The obsession with horse-race coverage
While there has always been a tendency towards horse-race coverage, the numerous candidates running in the GOP primary has led to a media obsession with horse-race coverage. In the past week, there has been a media frenzy regarding the GOP candidates after the third Republican debate last Wednesday.
On each of the major news outlets, their main stories involved horse-race coverage. NBC News posted “NBC/WSJ Poll: Carson Surges Into Lead of National GOP Race”. Huffington Post also posted an article about Ben Carson leading the polls. The Washington Post about how Jeb Bush plans to come back in the polls. Meanwhile MSNBC was literal in their horse-race coverage metaphor, as they said, “Why Ben Carson isn’t just your new GOP front-runner; he’s a strong GOP front-runner: That’s our takeaway from our new NBC/WSJ poll. Not only is Carson leading the Republican horse race with the highest percentage yet in our poll (29%), he also hits 50% when you combine GOP voters’ first and second choices — the only Republican presidential candidate to do that.”
Nevertheless, the horse-race coverage media obsession with the GOP candidates, and the 2016 election in general does not stop there. CNN has personified the horse-race coverage with their Political Prediction Market. Through this interactive online market, users can create an account, make predictions, maximize gains and earn points, all by playing the odds. Starting to sound a lot like a trip to the horse races now?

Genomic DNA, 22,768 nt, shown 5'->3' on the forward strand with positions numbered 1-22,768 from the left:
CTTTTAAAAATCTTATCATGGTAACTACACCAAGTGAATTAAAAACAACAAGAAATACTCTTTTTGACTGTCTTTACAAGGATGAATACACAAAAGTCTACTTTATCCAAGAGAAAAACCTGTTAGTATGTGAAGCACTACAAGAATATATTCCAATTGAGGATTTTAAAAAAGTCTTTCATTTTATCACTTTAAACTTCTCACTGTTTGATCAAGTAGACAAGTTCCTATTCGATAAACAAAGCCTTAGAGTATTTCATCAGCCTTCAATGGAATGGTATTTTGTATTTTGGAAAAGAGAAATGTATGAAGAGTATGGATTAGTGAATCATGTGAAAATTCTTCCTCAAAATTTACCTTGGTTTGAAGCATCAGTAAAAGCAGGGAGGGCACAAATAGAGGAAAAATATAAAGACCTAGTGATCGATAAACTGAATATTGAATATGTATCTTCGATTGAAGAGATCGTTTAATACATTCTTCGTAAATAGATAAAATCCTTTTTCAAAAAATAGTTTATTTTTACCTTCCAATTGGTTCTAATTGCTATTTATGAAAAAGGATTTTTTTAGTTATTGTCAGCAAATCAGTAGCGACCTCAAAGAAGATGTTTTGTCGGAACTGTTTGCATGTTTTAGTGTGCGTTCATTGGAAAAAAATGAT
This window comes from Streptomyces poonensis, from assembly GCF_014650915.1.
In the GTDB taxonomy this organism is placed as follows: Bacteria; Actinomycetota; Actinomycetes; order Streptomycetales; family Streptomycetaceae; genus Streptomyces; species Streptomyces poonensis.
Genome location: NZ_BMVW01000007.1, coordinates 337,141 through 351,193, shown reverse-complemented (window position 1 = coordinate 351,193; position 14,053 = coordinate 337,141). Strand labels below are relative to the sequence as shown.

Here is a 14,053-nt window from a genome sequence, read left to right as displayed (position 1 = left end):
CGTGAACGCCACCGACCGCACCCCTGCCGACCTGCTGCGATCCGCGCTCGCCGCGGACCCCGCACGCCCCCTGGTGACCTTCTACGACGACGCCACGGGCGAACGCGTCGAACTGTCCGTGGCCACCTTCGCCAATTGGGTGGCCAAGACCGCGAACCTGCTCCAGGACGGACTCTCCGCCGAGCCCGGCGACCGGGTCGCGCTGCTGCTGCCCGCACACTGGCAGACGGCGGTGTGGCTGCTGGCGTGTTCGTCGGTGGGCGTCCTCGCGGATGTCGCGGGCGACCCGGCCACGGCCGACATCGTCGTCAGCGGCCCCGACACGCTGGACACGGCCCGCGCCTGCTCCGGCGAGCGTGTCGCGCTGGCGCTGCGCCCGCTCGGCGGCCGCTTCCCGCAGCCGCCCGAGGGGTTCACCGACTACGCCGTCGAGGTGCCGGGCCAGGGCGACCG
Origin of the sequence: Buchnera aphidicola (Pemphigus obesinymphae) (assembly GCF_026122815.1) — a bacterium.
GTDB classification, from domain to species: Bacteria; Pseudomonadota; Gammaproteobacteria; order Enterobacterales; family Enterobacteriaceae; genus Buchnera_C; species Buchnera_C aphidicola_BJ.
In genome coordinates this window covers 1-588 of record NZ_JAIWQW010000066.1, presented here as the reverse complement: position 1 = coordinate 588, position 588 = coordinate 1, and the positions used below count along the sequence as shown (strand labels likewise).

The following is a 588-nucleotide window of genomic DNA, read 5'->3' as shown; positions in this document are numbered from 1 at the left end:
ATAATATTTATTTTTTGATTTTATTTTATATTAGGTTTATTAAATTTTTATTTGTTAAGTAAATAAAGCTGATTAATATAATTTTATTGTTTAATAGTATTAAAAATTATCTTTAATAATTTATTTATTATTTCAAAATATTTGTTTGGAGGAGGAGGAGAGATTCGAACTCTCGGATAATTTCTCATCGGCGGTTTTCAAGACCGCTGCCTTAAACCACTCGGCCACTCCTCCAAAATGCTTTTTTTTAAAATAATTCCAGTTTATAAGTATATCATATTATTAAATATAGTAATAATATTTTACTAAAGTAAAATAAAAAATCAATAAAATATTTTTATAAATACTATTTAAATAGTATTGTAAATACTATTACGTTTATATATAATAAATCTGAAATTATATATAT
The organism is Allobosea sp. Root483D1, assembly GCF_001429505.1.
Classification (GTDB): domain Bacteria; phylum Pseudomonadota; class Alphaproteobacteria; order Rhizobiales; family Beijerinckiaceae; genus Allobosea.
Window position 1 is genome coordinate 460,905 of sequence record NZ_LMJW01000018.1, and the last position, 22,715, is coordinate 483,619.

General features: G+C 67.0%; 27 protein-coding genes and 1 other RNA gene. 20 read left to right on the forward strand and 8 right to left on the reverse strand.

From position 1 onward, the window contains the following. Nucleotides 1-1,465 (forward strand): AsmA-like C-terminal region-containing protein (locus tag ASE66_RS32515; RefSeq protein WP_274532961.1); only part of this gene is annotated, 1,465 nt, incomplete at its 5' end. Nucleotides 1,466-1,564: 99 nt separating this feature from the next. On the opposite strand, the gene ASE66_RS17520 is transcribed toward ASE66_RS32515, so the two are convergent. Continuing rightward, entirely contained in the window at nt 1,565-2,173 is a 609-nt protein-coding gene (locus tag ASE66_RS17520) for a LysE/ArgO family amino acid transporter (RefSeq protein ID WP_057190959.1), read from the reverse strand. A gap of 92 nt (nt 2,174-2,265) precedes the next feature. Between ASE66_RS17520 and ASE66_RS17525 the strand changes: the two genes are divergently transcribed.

This site lists Marco Rubio as having the highest odds of becoming the republican presidential nominee at 41%. Meanwhile, the poll front-runner, Ben Carson, is in second place with only 15% odds that he will become the Republican presidential nominee.
The site even displays a leaderboard with the accounts most successful in playing their political odds.
Is our obsession with identifying a front-runner and constant news updates about poll results hindering informed citizenry? Is the news actually providing political insights and the tools to select a candidate or are they covering candidates that a small survey of people has deemed the front-runner?
In my opinion, horse-race media coverage, especially in the form of CNN’s Political Predication Market, trivializes the gravity of selecting a presidential candidate. This coverage is also detracting from the idea of informed citizenry. Many average citizens might know where Ben Carson or Donald Trump falls in the polls or in the public eye; however, they may have no clue as to the policies these candidates stand for. While horse-race coverage has been a long time trend, now reaching new heights, it is definitely a mechanism to draw readership. Therefore, I think publications need to find a line between poll coverage and policy coverage so that they are fulfilling their role as the fourth branch of government and the tool for informed citizenry.